Page:Stevenson - The Merry Men (1905).djvu/195

This page needs to be proofread.
183
OLALLA

and to put on the lineaments of life and wear a face of awful joy. The sunshine struck upon the hills, strong as a hammer on the anvil, and the hills shook; the earth, under that vigorous insolation, yielded up heady scents; the woods smouldered in the blaze. I felt the thrill of travail and delight run through the earth. Something elemental, something rude, violent, and savage, in the love that sang in my heart, was like a key to nature's secrets; and the very stones that rattled under my feet appeared alive and friendly. Olalla! Her touch had quickened, and renewed, and strung me up to the old pitch of concert with the rugged earth, to a swelling of the soul that men learn to forget in their polite assemblies. Love burned in me like rage; tenderness waxed fierce; I hated, I adored, I pitied, I revered her with ecstasy. She seemed the link that bound me in with dead things on the one hand, and with our pure and pitying God upon the other: a thing brutal and divine, and akin at once to the innocence and to the unbridled forces of the earth.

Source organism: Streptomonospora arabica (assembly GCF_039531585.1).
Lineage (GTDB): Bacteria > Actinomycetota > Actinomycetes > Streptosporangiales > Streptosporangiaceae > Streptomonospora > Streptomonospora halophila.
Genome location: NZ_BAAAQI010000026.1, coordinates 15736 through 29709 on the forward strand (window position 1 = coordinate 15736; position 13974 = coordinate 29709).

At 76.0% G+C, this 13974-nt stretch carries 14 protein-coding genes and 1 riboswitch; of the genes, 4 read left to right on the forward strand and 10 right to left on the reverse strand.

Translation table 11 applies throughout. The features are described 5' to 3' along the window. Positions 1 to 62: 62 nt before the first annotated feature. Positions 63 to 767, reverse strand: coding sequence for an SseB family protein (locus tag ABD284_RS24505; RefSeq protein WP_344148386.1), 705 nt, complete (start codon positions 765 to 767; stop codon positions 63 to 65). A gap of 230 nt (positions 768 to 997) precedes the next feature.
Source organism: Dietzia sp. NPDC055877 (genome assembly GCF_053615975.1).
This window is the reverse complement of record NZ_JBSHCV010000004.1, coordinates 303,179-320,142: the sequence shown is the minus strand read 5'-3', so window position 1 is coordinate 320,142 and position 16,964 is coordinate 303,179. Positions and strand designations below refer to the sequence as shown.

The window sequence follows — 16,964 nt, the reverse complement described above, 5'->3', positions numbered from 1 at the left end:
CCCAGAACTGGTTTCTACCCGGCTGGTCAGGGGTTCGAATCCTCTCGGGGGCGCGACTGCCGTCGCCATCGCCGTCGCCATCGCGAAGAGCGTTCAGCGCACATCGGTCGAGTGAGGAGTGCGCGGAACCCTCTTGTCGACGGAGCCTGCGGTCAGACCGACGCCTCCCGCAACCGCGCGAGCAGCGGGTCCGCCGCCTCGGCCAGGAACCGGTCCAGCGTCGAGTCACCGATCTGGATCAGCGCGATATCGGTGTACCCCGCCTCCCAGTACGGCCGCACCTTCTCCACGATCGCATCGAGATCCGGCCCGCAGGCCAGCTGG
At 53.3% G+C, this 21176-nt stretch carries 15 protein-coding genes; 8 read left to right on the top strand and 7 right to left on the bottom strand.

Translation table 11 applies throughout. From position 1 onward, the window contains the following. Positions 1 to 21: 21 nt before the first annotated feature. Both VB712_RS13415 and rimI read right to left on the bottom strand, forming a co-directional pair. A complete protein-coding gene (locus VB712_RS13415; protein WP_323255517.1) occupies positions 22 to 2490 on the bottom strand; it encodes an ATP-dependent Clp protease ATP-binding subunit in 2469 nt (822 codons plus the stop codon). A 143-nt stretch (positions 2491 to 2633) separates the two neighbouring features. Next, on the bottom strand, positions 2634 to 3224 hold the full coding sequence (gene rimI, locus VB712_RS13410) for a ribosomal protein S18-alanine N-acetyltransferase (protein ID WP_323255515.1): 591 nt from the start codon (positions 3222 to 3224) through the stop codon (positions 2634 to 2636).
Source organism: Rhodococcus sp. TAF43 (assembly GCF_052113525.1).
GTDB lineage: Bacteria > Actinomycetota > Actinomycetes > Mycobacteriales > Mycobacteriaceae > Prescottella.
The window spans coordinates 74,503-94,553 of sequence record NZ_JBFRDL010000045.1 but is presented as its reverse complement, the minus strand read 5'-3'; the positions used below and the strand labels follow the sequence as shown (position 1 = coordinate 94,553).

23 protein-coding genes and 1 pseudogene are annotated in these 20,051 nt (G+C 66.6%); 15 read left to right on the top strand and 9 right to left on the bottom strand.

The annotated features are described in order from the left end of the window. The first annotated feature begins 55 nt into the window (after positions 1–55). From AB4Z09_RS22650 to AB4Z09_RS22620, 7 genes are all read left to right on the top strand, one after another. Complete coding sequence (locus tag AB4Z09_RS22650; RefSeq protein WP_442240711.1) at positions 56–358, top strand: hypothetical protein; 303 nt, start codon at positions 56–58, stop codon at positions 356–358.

My head thus reeling, I came into the courtyard of the residencia, and the sight of the mother struck me like a revelation. She sat there, all sloth and contentment, blinking under the strong sunshine, branded with a passive enjoyment, a creature set quite apart, before whom my ardour fell away like a thing ashamed. I stopped a moment, and, commanding such shaken tones as I was able, said a word or two. She looked at me with her unfathomable kindness; her voice in reply sounded vaguely out of the realm of peace in which she slumbered, and there fell on my mind, for the first time, a sense of respect for one so uniformly